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You’ve been working on your shot, or a new finish at the rim, or your crossover — and it seems like you’ll never get there. Where is “there”? The next level…when everything clicks.


How do you get to that next level? It seems elusive. It can be frustrating. Here are my three keys for breaking through.


Acknowledge that this process cannot be rushed. Mastery in sports takes time. A player has to embrace the daily work that must go into mastering a skill. There’s a legendary story about John Paxson, a former GM of the Bulls and a legendary Bulls player. The story goes that he spoke at a camp and said, “I am a million times better shooter than you,” to the campers. His point was not to make fun of the campers, but to say that he had taken that many more shots in his lifetime.

How did he do it? It is in the daily approach that makes the difference. If you made 200 shots per day times, five days per week, that’s 1,000 made shots. 52 weeks in a year equals 52,000 made shots. John Paxson made more than 200 per day. Great shooters are not born, they are made. And they’re made day by day, shot by shot.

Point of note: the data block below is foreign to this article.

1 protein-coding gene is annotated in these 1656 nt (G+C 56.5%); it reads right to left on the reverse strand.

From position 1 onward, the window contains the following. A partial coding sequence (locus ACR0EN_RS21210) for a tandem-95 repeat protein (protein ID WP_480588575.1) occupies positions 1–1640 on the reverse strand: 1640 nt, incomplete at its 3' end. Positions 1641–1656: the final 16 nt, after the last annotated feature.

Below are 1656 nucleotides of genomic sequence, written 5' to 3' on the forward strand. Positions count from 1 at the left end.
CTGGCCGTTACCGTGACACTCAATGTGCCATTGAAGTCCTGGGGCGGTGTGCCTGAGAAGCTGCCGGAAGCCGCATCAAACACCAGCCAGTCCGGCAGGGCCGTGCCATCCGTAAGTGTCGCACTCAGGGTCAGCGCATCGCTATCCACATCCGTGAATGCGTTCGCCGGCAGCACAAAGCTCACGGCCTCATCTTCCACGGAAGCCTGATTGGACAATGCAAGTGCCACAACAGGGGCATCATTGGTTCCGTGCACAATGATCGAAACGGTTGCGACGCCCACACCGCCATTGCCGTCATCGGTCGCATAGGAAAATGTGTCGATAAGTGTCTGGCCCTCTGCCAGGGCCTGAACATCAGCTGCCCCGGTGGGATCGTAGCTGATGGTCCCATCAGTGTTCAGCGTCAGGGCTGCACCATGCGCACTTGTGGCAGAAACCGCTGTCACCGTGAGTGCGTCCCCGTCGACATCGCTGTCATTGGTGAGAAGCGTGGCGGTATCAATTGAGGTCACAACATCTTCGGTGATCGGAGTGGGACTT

Understand that competing every day to master a move or a shot, or to up your level of play, doesn’t always show instant results. As a coach, I’ve seen many players work day after day and not see much progress, but one day it clicks and they go to the next level. It is not the work that they do that one day, but the constant push they made day after day.

Steph Curry, the reigning MVP, had an amazing year last year. Most would have thought it would be a challenge to duplicate that type of year. And he isn’t duplicating it…he’s exceeding it. How? Every day he is striving and one day it clicks, his confidence goes up, and then he pushes to the next level again.

Be concerned with what you are doing day to day, not with what you have done or might do. So many times you see players that are concerned with results only: how many points they scored, how many minutes they played, what level they are playing at.

The players that break through the most consistently are concerned with the process. Working hard, being coachable, learning from mistakes, and understanding the game and where their strengths lie are all things that can be controlled on a daily basis. If you control these day by day, you will experience a break through as a player.

As a coach I love the player that just works, listens, and learns. Each year I love to see which players will have that sought-after breakthrough! This is where parents have to allow the coach and player to work together on the process. Together, they’ll make good progress.


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